Above all, I’m anticipating August in Tromso. Both the Olympiad and the FIDE Presidential election will be incredibly tense. And of course there’s also the fight for the World Championship title: Khanty-Mansiysk in March and the match between the new challenger and Carlsen in the autumn.
That’s what matters most.
But overall I hope the new tournaments, including those like the Alekhine Memorial that only appeared last year, will become traditional.
I await the emergence of bright young talents and some changes among the elite.

Pavel_L: Your prediction for the 2014 Candidates Tournament? Will Anand play? Who’ll win?

No-one can predict Anand’s mood, but it nevertheless seems to me he’ll play in the tournament.
But he won’t win… I’ll risk going for Aronian.

vasa: A question ahead of time: will the Russian men’s team win the 2014 Olympiad?

Yes! It’s time.

Земляк из Мурома: Sergey Yurevich, what do you think would be the optimal line-up for the Russian men’s team.

Kramnik, Grischuk, Karjakin, Svidler, Nepomniachtchi.

tru: Sergey Yurevich, will Chess TV be a paid service in the foreseeable future?

There are no such plans. I hope we can also survive when it’s free for viewers.

In conclusion…

ProstoTak: What are the prospects for the growth of chess boxing and how do you feel about it?

For now the prospects are very modest. It’s a young sport without any serious money. If it managed to attract serious investors then chess boxing could really be launched.
But for now the level of the fighters is low, particularly when it comes to chess.
On the other hand, the process is already interesting to watch. In that regard chess boxing makes an attractive show. And therefore it has potential.
Commentating on it also turned out to be a piece of cake. On 28th November 2013 I really didn’t have any problems in the ring. We got off to a good start.

Офисцер: Sergey Yurevich, does the path of chess to the "broad masses" lie through chess boxing, broadcasting rapid and blitz tournaments or through politicising the sport (as in Soviet times)? What’s necessary (in your professional view) so that at least 30% of the world’s population knows the name of the chess World Champion?

I suggest combining all possible methods. I’m not even afraid of politicising it. At the end of the day chess being a cause for pride for particular countries is a normal phenomenon.
Incidentally, if Carlsen continues to move through life at the pace he is at the moment 30% of the world’s population really will recognise him. Even now he has a lot of advertising contracts. Soon people will buy everyday goods under the name of Magnus. They say Carlsen might in future star in a Hollywood film in the role of Fischer. And if the film turns out to be a success, then…
Johnny Depp and Leonardo DiCaprio will be nervously smoking on the sidelines, observing the triumphant rise of a new star.

Michael-13: Can you say something about chess players doing coaching work? For example, about Motylev’s coaching (and/or your own)? There are strong players, but can you talk about strong coaches?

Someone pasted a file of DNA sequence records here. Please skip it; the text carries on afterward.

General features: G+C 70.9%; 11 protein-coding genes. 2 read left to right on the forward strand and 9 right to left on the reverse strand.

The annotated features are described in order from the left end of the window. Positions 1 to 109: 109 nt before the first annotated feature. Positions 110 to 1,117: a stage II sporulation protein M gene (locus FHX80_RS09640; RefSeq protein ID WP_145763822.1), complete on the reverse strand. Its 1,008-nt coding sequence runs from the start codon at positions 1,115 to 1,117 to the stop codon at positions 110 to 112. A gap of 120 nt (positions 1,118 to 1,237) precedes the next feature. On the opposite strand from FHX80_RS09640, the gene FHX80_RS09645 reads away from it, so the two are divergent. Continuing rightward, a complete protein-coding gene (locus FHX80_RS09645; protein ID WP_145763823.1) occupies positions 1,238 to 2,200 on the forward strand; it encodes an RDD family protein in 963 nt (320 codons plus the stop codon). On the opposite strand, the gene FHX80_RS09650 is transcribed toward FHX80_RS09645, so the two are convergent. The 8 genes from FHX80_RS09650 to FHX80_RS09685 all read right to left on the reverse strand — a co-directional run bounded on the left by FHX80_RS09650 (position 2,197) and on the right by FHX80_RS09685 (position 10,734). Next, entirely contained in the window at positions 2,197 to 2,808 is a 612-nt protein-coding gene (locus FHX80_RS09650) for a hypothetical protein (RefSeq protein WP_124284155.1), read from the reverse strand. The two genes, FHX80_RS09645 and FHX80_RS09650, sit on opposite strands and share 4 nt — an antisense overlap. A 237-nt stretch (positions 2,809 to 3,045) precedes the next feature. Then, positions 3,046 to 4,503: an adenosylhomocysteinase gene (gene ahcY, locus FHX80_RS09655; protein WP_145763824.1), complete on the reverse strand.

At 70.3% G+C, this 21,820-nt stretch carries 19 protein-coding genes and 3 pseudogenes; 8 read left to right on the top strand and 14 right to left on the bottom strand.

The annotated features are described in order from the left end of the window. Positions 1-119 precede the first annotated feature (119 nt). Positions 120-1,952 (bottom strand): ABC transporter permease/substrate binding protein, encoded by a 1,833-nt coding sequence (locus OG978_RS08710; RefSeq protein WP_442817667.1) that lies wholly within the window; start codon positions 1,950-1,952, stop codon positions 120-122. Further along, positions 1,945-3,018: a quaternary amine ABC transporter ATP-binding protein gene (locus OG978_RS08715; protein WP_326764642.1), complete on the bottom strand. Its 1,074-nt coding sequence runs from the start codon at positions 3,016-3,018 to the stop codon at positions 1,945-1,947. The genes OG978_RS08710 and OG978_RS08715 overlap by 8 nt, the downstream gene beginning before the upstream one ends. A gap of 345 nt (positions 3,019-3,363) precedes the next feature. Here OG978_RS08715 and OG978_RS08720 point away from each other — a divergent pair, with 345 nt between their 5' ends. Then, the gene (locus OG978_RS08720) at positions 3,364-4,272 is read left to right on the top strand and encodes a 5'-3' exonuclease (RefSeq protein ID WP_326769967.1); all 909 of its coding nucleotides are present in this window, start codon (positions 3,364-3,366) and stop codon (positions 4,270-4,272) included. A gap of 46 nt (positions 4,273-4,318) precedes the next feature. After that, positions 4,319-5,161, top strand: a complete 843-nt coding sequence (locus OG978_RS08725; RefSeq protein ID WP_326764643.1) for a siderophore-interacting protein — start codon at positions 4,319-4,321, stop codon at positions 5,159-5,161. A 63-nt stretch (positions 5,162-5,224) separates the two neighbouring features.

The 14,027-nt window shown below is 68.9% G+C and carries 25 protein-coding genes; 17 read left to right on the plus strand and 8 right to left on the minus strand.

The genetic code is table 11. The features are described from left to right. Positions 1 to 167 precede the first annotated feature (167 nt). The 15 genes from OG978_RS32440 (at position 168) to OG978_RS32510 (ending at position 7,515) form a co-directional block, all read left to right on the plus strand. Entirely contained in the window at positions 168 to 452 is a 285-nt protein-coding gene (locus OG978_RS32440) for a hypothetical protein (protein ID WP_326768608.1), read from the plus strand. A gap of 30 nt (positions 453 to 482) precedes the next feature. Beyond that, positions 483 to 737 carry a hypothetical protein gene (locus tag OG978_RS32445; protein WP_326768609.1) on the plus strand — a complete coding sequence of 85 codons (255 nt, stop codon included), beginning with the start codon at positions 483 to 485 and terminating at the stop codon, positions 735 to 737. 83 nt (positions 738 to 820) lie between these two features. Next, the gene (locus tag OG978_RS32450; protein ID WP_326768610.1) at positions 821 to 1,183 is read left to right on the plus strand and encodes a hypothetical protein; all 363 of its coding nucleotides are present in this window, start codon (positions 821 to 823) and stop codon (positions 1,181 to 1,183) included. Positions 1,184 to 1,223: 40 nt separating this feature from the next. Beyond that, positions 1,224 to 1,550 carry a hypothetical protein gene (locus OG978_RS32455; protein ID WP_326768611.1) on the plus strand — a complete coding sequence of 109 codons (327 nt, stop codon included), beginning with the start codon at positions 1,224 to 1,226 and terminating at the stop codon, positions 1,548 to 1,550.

Unfortunately Alexander has started to play so rarely that we’ve forgotten about him as an active player. But he’s a wonderful coach. A strong analyst.
Former playing strength doesn’t always transfer to a coaching career, but for seconds who are mainly focussed on the opening problems of their guy it does work like that. Someone who’s played at a high level and successfully worked on the opening for himself will manage to do the same for others. And if Vladimir Kramnik at some point leaves behind the career of a practical player he’ll become the best coach/second in the history of chess. Therefore I recommend all young chess players make friends with Vladimir Borisovich now, before it’s too late :)
I can’t say a lot about my own work. Yes, I work on the opening and more for Danya Dubov. There’s also a promising young player I help. His achievements are still to come…

dmitry_t: How is your cat Lis doing? :) :)

Wonderfully! The cat keeps me fit. You can’t get lazy with him around. He wakes me in the morning and invigorates me in the evening. Spending time with Lis strengthens my nervous system. He’s an ideal anti-depressant. Whatever happens in life you just need to mess around with a cat and all the problems take a back seat.
I recommend it.

Happy New Year!

The following were involved in preparing this material:

Valery Adzhiev (Valchess) – the idea and editing;
Vasily Lebedev (
vasa) – the selection of chess games and fragments;
Alexander Valov (
kit) - layout.

Translated from Russian by Colin McGourty (mishanp).

See also:

"KC-Review of 2013 with Sergey Shipov (in Russian)".

"KC-Review: Experts on the Candidates Tournament 2013".
"KC-Review of 2012 with Sergey Shipov"

KC-conferences in English

KC-Conference with Judit Polgar
KC-Conference with Levon Aronian: Part 1; Part 2
KC-Conference with Ruslan Ponomariov:Part 1; Part 2
KC-Conference with Peter Svidler: Part 1; Part 2
KC-Conference with Alexander Khalifman: Part 1; Part 2; Part 3
KC-Conference with Alexei Shirov
KC-Conference with Alexander Grischuk
KC-Conference with Michal Krasenkow

©2014 Crestbook.com